China to create carbon market to reduce greenhouse gas emissions

Sep 10, 2014 12:00 AM

China announced plans to roll out a national carbon-permit market in 2016 in an effort to reduce its carbon emissions. The market would be the largest of its type in the world.

As of 2011, China led the world in emitting carbon dioxide, pumping out 28 percent of the global total, according to the World Resources Institute. (The United States came in second, at 16.5 percent.) But the country has pledged to reduce its emissions, per unit of GDP, to between 40 and 45 percent below its 2005 levels by the end of this decade. To that end, it’s already operating seven regional carbon trading markets.

In a carbon market, regulators set an overall cap on the amount of carbon dioxide emissions, according to Business Spectator, issuing permits to companies that emit. If a company needs to emit more than it is permitted to, it can buy permits from companies that have reduced their emissions. As the overall cap decreases over time, so too do the carbon emissions.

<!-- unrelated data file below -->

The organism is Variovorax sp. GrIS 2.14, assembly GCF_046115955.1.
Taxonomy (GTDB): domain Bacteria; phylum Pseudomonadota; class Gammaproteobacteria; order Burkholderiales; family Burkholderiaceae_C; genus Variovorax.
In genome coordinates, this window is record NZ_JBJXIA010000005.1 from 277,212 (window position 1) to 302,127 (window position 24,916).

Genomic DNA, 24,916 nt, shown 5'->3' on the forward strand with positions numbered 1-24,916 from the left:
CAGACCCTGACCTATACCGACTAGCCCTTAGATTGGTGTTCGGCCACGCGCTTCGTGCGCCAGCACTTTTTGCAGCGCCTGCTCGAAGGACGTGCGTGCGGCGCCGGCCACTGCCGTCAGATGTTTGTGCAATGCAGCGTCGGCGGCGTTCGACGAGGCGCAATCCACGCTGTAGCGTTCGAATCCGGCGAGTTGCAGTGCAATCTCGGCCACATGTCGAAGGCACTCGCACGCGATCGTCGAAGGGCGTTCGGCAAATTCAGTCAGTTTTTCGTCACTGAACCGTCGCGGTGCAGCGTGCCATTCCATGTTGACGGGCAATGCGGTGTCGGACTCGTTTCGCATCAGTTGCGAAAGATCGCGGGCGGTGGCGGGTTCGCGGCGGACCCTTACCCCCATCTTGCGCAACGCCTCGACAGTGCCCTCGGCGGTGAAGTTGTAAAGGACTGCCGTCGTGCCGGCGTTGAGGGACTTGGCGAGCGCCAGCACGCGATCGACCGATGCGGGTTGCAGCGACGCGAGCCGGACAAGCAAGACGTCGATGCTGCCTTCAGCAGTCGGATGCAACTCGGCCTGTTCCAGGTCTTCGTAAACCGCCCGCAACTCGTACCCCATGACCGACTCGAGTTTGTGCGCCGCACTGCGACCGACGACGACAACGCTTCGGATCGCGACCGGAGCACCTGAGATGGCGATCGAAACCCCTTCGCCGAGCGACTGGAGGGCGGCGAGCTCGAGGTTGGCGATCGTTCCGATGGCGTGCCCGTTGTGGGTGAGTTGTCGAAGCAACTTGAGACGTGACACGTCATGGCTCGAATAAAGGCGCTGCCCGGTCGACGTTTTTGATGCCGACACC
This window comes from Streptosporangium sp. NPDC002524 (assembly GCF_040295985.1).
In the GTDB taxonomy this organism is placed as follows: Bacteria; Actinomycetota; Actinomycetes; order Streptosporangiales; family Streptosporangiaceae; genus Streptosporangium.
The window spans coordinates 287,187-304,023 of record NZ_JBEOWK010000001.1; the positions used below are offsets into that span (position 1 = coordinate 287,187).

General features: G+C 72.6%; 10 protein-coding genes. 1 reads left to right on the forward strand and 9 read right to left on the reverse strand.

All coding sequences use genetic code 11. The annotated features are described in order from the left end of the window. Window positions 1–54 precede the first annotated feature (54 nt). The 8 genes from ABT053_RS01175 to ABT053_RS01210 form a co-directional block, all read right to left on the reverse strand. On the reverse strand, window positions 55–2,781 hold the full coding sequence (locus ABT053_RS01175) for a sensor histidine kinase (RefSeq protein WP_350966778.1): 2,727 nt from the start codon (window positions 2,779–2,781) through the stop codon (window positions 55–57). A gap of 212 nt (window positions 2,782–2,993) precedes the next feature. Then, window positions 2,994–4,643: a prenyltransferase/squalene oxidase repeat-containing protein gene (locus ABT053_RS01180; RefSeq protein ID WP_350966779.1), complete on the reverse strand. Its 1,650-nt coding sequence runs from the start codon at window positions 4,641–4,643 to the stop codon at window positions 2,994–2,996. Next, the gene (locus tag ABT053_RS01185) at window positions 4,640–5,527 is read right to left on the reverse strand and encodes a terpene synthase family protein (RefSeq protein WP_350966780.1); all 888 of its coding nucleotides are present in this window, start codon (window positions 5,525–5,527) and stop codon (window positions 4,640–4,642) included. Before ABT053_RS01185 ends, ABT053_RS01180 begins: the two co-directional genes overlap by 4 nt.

There are 46 such markets operating globally, including China, Business Spectator reports. The European Union’s is the largest, but China’s market would “dwarf” that system. More markets are coming in South Korea, Indonesia, Thailand and Vietnam, all with the aim of regulating carbon emissions to reduce environmental harm.

A high-level Chinese advisor first announced the plan in June to some skepticism, according to The Guardian, a day after the Obama administration announced new rules to cut carbon pollution from power plants by 30 percent. The United States has no carbon cap or trading market.

China’s state-owned news agency Xinhua reported today that the country’s carbon emissions dropped by 5 percent in the first half of this year, the “largest drop in many years.” Li Keqiang, the head of China’s government, said the country has “declared war on pollution.”

Even as countries reduce their emissions, greenhouse gases remain in the atmosphere, having continued effects on the planet’s climate.

Concentrations of greenhouse gases in the planet’s atmosphere surged to a record high in 2013, according to a new report from the World Meteorological Organization.

Carbon dioxide levels reached 142 percent of pre-Industrial Revolution levels, while methane and nitrous oxide hit 253 percent and 121 percent, respectively.

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